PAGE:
A win for Medicare patients and their wallets
Medicare patients will be feeling a release of financial pressure thanks to the latest sweeping bill passed through Congress. The changes mandated by the Inflation Reduction Act are to be implemented in the coming years, marking crucial wins in the fight to make medications affordable for older Americans.
The primary accomplishments of this bill are allowing Medicare to negotiate certain drug prices and capping the price of insulin for Medicare patients. These changes have been in the works for over a decade, with politicians going back and forth over their impacts despite them having strong and steady public support.
The major fault of this bill, however, is the exclusion of privately insured and uninsured patients. Given that the majority of Americans are privately insured and 10% of the US population is uninsured, a huge chunk of the population does not stand to benefit from these changes. Critics are right to point out that the uninsured face the steepest financial burdens to accessing care and yet this bill will not help them.
The Inflation Reduction Act allows Medicare to negotiate prices
Starting in 2026, Medicare can negotiate pricing for 10 drugs, set to grow in number in the following years. The targeted drugs have not yet been named, but based on the highest-priced drugs in 2020, potential candidates could be blood thinners Eliquis and Xarelto, cancer immune therapies Keytruda and Rituxan, diabetes drug Januvia, and others.
Price negotiation is restricted to these specific, high-spending drugs with limited generic options but will likely be impactful – a recent study in Health Affairs revealed that over a third of adults enrolled in Medicare did not fill prescriptions for drugs to treat cancer, hepatitis C, and immune disorder primarily because of the cost.
If a drug is selected, this bill directs a minimum price reduction of 25%. If the drug has been on the market for a while and it is not new, the manufacturers may be required to drop their prices by up to 60%. Non-compliance results in a financial penalty between 65-95% of a drug’s sales. Should the manufacturer raise prices higher than inflation, they must pay a rebate to the government.
Another crucial feature of this bill is capping out-of-pocket spending for Part D Medicare enrollees. This is a victory for patient advocates across the nation, as it eliminates the so-called “coverage gap” that has been sinking patients into financial troubles with surprise billing. Starting in 2025, out-of-pocket spending is capped at $2,000 annually, potentially benefiting millions of seniors enrolled.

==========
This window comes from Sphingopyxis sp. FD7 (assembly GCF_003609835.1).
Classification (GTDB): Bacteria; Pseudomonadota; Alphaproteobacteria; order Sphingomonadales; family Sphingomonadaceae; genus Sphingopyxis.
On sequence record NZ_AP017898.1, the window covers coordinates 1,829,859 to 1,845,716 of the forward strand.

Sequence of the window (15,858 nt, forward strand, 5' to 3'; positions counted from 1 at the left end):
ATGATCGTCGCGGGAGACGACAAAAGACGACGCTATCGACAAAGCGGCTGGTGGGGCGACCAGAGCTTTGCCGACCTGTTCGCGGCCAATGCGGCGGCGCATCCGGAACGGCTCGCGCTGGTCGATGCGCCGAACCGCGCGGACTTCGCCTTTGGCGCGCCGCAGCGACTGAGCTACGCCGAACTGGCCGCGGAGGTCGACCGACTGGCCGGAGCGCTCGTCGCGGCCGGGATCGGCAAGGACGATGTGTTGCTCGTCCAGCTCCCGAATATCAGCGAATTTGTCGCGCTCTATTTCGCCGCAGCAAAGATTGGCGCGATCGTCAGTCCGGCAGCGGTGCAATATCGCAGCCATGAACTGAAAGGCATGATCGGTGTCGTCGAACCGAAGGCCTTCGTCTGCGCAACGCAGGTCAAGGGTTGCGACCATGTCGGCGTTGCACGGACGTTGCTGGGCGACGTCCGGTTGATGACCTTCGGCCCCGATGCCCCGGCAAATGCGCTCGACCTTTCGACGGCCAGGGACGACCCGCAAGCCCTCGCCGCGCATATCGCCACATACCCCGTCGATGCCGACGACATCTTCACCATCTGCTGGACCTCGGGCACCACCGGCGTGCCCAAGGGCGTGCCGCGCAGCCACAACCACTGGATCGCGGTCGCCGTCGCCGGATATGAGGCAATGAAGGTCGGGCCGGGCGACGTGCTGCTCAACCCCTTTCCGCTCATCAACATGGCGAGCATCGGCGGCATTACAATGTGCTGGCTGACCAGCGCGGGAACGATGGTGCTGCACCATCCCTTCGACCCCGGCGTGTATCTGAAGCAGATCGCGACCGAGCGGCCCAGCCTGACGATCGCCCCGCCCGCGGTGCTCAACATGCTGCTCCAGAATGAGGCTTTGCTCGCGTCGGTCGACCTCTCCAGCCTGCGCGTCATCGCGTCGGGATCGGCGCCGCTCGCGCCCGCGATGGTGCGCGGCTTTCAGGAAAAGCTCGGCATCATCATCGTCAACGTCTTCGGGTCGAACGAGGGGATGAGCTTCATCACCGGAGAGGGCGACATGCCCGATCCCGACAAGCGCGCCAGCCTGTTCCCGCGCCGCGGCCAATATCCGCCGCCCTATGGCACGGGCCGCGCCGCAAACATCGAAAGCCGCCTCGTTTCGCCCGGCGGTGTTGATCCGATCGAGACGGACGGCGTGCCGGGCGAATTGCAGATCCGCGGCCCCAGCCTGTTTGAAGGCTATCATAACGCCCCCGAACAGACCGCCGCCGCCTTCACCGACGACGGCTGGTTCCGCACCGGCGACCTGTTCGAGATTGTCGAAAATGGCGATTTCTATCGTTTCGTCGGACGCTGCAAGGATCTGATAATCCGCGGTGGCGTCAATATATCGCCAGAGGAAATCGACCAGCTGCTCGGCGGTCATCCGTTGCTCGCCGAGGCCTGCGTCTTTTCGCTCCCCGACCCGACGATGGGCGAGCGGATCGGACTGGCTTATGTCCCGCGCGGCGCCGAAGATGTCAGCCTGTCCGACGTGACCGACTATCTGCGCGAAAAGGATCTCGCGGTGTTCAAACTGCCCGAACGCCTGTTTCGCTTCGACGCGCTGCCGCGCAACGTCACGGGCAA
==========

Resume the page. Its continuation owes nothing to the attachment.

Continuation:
As with most things in healthcare policy, though, this bill is not perfect. For starters, it only applies to Medicare, meaning citizens under the age of 65 do not benefit. Critiques have been made regarding how this all applies to residents of Puerto Rico. The pharmaceutical industry is not thrilled about these changes, saying that Medicare price negotiation will lead to reduced innovation and fewer new cures. Given that high prices don’t buy us better drugs now, their claim that lower drug prices will stifle innovation is shaky at best.
The Insulin Cap: Progress, not perfection
Another impactful feature of the Inflation Reduction Act is the new cap on insulin prices. Insulin has a unique backstory in that the original patent in the 1920s was sold for just a dollar, specifically with the intention of saving lives without profiteering. Today, the cost can be so absurdly high that many people with type 1 diabetes ration their insulin because of the cost. More than a dozen people have died from insulin rationing in the past few years.
Between 2007 and 2020, total out-of-pocket spending on insulin in the United States quadrupled from $236 million to $1.03 billion. Much of the problem can be traced back to monopoly pricing between the three largest insulin manufacturers, Eli Lilly, Sanofi, and Novo Nordisk, who have repeatedly been accused of intentionally driving up the cost of the drug by raising prices in lockstep.
The insulin cap included in the Inflation Reduction Act takes aim at these practices, capping the price at $35 per month. Targeted only for Medicare patients, the privately insured and (more concerningly) the uninsured will be left on their own. It is possible that insurance corporations will compensate for lost profits by raising prices for the privately insured and uninsured. Senior patient advocacy groups are still thrilled with victory, and they should be – pharmaceutical companies blew them out of the water in terms of lobbying funds, but they managed to prevail.
The pharmaceutical industry is, of course, unhappy with this outcome. Again they argue that this will harm innovation and is an overreach of government power, instead pointing the finger at pharmacy benefit managers. A generic version of insulin is set to hit the market in 2024 and would be priced around $35, which may also add pressure on the pharmaceutical industry to stop price-gouging.
While the healthcare provisions in the Inflation Reduction Act are not above critique, they are a strong step forwards towards accessible, affordable healthcare and should be counted as a win for patient advocates across the nation. There is potential for this to open the door to more change. The exclusion of private insurance may motivate private insurers to demand the lower prices set for Medicare. Perhaps the population will be louder in its demands for Medicare for All, desperate to also have affordable medication. Leveraging the collective power of the people – in this case, patients – is a part of building a better future. These provisions open the door for future reforms and show that impactful change is possible.